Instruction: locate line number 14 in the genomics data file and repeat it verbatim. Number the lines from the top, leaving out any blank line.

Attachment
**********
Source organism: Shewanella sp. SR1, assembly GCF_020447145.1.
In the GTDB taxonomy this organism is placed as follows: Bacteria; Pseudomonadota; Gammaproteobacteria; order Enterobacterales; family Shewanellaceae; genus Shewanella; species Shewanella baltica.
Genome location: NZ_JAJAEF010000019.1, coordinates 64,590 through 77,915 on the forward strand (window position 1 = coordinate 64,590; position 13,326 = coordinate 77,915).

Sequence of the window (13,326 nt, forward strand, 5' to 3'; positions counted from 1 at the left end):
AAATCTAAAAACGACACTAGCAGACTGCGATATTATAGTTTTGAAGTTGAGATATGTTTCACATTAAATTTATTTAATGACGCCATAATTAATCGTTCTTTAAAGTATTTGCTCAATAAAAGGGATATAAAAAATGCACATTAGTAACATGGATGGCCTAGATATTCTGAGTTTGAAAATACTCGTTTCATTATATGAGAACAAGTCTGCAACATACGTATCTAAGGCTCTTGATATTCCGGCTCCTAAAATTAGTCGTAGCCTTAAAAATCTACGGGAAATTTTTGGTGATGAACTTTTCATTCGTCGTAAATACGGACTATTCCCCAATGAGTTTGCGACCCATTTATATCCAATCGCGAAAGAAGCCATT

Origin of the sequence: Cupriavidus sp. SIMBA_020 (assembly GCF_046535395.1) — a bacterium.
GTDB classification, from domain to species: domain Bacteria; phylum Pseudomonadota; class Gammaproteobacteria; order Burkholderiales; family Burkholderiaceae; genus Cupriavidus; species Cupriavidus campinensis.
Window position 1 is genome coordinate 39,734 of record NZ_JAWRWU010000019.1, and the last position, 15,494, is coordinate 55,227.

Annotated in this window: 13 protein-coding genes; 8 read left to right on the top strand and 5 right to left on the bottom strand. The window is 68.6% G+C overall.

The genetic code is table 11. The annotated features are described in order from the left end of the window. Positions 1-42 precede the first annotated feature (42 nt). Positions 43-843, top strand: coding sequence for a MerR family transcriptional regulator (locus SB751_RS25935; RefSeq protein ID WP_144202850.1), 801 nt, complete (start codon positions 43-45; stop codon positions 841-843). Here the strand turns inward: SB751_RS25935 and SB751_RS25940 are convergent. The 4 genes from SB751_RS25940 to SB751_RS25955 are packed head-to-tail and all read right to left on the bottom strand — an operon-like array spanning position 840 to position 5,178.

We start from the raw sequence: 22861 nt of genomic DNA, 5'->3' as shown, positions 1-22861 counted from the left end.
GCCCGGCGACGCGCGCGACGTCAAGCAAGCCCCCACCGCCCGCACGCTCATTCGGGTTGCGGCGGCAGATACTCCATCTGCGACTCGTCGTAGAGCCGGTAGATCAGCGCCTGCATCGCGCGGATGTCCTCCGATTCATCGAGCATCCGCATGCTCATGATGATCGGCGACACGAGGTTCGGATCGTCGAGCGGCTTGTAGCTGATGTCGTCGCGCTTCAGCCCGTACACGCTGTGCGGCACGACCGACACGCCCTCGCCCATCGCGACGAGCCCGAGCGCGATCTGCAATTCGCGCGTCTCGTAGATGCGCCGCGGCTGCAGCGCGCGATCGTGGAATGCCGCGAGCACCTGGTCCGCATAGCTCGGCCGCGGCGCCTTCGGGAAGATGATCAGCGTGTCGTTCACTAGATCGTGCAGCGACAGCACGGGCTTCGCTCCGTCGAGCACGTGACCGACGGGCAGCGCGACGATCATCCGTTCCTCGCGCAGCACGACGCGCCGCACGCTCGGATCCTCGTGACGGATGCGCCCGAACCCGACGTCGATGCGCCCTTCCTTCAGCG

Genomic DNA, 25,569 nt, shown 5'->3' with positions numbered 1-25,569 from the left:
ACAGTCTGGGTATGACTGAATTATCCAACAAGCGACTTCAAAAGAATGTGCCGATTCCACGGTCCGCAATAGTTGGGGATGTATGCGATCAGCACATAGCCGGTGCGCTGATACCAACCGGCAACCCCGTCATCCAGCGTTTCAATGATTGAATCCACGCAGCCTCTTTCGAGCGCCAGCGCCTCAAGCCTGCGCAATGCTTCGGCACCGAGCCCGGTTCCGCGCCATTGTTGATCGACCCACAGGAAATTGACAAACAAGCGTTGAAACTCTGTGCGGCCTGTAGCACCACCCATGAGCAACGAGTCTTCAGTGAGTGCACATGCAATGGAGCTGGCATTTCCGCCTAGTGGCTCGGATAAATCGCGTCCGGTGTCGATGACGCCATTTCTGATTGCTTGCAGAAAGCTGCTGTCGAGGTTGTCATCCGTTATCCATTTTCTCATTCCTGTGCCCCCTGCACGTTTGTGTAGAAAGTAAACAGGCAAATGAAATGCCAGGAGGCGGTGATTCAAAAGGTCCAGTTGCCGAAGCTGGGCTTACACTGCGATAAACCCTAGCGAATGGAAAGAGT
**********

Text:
ACAGTCTGGGTATGACTGAATTATCCAACAAGCGACTTCAAAAGAATGTGCCGATTCCACGGTCCGCAATAGTTGGGGATGTATGCGATCAGCACATAGCCGGTGCGCTGATACCAACCGGCAACCCCGTCATCCAGCGTTTCAATGATTGAATCCACGCAGCCTCTTTCGAGCGCCAGCGCCTCAAGCCTGCGCAATGCTTCGGCACCGAGCCCGGTTCCGCGCCATTGTTGATCGACCCACAGGAAATTGACAAACAAGCGTTGAAACTCTGTGCGGCCTGTAGCACCACCCATGAGCAACGAGTCTTCAGTGAGTGCACATGCAATGGAGCTGGCATTTCCGCCTAGTGGCTCGGATAAATCGCGTCCGGTGTCGATGACGCCATTTCTGATTGCTTGCAGAAAGCTGCTGTCGAGGTTGTCATCCGTTATCCATTTTCTCATTCCTGTGCCCCCTGCACGTTTGTGTAGAAAGTAAACAGGCAAATGAAATGCCAGGAGGCGGTGATTCAAAAGGTCCAGTTGCCGAAGCTGGGCTTACACTGCGATAAACCCTAGCGAATGGAAAGAGT